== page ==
Through the use of couriers, contact was established and maintained with members in Natal, the Free State and the Western Cape. There were ways in which members of the Johannesburg group could meet twice a month in the centre of the city (drawing on connections with security guards there), contact being coordinated by the Soweto cell, which had links with the leadership in exile and received reports about conditions on Robben Island through newly released prisoners. Another key task continued to be assisting the families of political prisoners, particularly with their fi nancial needs.28

Outside Johannesburg, an important indication of underground activity in the late 1960s emerged in the 1969 Pietermaritzburg trial of ANC cadres who had entered the country after training abroad, including as stowaways on ships. The indictment was based on the guerrilla mission identifying secluded places where military training could be provided once arms and ammunition had been smuggled into the country.29Members of this group, who entered the country in various ways, had travelled to the Transkei, Eastern Cape, Western Cape, Natal, Transvaal and the Free State, and organised in many of these places. In the case of Amos Lengisi, before his arrest he and his team had ‘offered basic military training to a number of recruits.

Each batch of newly trained cadres was expected to set up their own structures so that they could provide support for returning guerrillas.’30

Some of those who were in the Pietermaritzburg trial had taken part in the Wankie campaign; the state joined groups with different origins in the same trial.31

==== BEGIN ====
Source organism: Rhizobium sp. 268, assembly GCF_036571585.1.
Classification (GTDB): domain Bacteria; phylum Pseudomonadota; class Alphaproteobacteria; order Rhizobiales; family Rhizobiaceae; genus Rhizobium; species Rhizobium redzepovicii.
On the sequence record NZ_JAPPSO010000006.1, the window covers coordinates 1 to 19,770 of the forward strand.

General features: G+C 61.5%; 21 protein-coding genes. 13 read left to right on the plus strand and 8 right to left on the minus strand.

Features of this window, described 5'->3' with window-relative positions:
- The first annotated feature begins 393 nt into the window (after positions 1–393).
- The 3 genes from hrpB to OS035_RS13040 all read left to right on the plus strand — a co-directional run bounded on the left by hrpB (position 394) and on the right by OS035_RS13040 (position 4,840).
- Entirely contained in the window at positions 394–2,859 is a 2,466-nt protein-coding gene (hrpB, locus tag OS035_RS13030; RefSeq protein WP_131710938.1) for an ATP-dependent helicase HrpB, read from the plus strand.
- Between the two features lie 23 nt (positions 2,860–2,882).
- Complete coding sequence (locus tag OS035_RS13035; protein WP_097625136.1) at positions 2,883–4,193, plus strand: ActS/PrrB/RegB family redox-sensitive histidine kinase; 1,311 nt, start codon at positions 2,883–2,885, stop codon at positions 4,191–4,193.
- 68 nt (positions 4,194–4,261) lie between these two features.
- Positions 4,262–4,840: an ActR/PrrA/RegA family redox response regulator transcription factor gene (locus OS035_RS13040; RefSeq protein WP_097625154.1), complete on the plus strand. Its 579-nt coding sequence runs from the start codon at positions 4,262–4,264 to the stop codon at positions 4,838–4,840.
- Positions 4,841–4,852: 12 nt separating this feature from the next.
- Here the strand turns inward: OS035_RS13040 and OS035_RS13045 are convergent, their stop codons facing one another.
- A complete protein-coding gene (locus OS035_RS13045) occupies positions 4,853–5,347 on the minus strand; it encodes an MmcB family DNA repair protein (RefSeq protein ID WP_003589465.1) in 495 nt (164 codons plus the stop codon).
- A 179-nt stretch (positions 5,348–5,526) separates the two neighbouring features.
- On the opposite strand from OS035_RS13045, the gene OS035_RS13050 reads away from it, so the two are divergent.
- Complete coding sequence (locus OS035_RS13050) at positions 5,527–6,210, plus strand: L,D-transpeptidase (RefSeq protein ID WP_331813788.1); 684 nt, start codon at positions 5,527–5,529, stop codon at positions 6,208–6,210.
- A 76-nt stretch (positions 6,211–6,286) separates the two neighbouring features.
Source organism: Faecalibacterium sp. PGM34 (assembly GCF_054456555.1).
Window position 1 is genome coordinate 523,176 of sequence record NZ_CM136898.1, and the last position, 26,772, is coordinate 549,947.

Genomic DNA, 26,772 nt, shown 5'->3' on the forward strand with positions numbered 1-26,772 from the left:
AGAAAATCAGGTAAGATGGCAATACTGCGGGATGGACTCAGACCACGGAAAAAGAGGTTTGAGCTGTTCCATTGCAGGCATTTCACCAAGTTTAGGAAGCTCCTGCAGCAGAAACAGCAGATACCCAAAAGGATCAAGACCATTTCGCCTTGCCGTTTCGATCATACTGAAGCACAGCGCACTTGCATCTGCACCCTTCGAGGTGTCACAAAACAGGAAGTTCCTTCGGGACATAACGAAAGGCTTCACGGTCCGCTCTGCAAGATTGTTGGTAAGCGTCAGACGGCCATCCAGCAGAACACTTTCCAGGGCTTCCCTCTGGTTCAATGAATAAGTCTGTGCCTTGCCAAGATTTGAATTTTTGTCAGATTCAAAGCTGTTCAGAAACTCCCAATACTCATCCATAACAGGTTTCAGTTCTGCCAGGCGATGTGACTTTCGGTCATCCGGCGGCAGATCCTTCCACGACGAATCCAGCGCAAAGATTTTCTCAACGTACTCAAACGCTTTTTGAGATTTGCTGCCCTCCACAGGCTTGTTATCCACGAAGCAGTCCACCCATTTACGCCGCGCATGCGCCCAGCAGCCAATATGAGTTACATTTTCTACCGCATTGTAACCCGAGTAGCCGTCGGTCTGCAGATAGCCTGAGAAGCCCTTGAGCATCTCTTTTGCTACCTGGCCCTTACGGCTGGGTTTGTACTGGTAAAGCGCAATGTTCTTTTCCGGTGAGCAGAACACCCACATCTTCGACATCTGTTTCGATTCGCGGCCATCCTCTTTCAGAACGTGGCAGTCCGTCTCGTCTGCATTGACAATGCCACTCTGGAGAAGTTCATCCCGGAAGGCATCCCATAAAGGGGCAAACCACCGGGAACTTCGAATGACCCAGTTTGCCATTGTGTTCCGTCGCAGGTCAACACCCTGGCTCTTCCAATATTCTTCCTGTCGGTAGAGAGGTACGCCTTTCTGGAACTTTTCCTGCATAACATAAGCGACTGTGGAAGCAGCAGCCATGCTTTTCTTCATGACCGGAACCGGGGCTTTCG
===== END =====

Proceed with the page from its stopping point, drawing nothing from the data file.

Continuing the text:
The degree of preparation for the entry of the Dlamini–Lengisi–Ngcobo mission seems to have varied, with little logistical support in some cases (for example no travel documentation), very difficult modes of entry (in the case of Linus Dlamini, Matthews Ngcobo and Amos Lengisi, they travelled for between 11 and 20 days as stowaways, depending on whether it was between Dar es Salaam and Durban or Mombasa and Cape Town, most of the time spent in a wardrobe).32A significant element in the strengthening of the ANC underground was the infusion of former political prisoners who had served relatively short-term sentences or had been among the first batch imprisoned.

Starting in the late 1960s, prisoners released from the Island gradually started to surface in various townships and rural areas, although they were closely watched by the police. In many cases they were given a mandate to join structures or engage in one or other activity upon their release.33This was not peculiar to the ANC, but was also found among PAC returned prisoners like Simon Ramogale in the township of Tembisa in the East Rand in the late 1960s.34

Henry Makgothi explains that when he left the Island in the 1970s he knew exactly what he had to do and whom he had to link up with.35

Murphy Morobe confi rms this for the 1980s, when he was ‘mandated’ to join the trade unions.36A group of ex-political prisoners, based in Soweto and Alexandra, worked under heavy security in the late 1960s and early 1970s – in particular, Makgothi, Gqabi, Ramokgadi, Manci and Nkadimeng, though their times of operation did not always coincide.37

What is interesting about these underground workers is the element of mutual trust, respect and understanding that developed, and continued to develop, among them, first in the 1950s, then in prison, in MK, in the underground, and for some in exile. Some of those in this Johannesburg grouping who have not died of old age or been assassinated are presently working together in a business in Braamfontein, Johannesburg.

The reach of this group extended beyond the African townships. On release from prison in the 1970s, Indres Naidoo, one of the first members of the Indian community to be convicted of MK activities (a group referred to by the Security Police as the ‘dynamite coolies’), returned to his family home in Doornfontein. He was contacted by the Johannesburg group and worked in their underground network.38